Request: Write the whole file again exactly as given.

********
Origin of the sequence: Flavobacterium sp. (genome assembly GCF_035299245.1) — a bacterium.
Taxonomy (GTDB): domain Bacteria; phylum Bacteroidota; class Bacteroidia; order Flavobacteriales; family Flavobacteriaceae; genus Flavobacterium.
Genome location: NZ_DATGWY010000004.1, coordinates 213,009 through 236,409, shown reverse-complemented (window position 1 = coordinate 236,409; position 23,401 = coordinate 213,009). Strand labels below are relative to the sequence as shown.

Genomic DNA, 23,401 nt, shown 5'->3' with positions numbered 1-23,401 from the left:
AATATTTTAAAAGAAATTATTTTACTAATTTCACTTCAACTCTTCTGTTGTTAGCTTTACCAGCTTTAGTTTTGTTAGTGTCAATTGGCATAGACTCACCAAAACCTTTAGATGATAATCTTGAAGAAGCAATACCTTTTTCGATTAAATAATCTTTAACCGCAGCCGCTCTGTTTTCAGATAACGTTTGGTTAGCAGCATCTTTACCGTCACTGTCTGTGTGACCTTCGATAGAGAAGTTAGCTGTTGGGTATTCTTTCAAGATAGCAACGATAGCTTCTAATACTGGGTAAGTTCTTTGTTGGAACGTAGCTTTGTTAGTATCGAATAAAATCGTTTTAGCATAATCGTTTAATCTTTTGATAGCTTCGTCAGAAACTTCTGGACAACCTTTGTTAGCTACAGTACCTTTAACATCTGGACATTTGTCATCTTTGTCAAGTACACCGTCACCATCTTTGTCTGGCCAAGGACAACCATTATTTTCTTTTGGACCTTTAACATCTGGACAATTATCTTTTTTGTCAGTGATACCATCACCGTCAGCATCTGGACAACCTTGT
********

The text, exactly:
Origin of the sequence: Flavobacterium sp. (genome assembly GCF_035299245.1) — a bacterium.
Taxonomy (GTDB): domain Bacteria; phylum Bacteroidota; class Bacteroidia; order Flavobacteriales; family Flavobacteriaceae; genus Flavobacterium.
Genome location: NZ_DATGWY010000004.1, coordinates 213,009 through 236,409, shown reverse-complemented (window position 1 = coordinate 236,409; position 23,401 = coordinate 213,009). Strand labels below are relative to the sequence as shown.

Genomic DNA, 23,401 nt, shown 5'->3' with positions numbered 1-23,401 from the left:
AATATTTTAAAAGAAATTATTTTACTAATTTCACTTCAACTCTTCTGTTGTTAGCTTTACCAGCTTTAGTTTTGTTAGTGTCAATTGGCATAGACTCACCAAAACCTTTAGATGATAATCTTGAAGAAGCAATACCTTTTTCGATTAAATAATCTTTAACCGCAGCCGCTCTGTTTTCAGATAACGTTTGGTTAGCAGCATCTTTACCGTCACTGTCTGTGTGACCTTCGATAGAGAAGTTAGCTGTTGGGTATTCTTTCAAGATAGCAACGATAGCTTCTAATACTGGGTAAGTTCTTTGTTGGAACGTAGCTTTGTTAGTATCGAATAAAATCGTTTTAGCATAATCGTTTAATCTTTTGATAGCTTCGTCAGAAACTTCTGGACAACCTTTGTTAGCTACAGTACCTTTAACATCTGGACATTTGTCATCTTTGTCAAGTACACCGTCACCATCTTTGTCTGGCCAAGGACAACCATTATTTTCTTTTGGACCTTTAACATCTGGACAATTATCTTTTTTGTCAGTGATACCATCACCGTCAGCATCTGGACAACCTTGT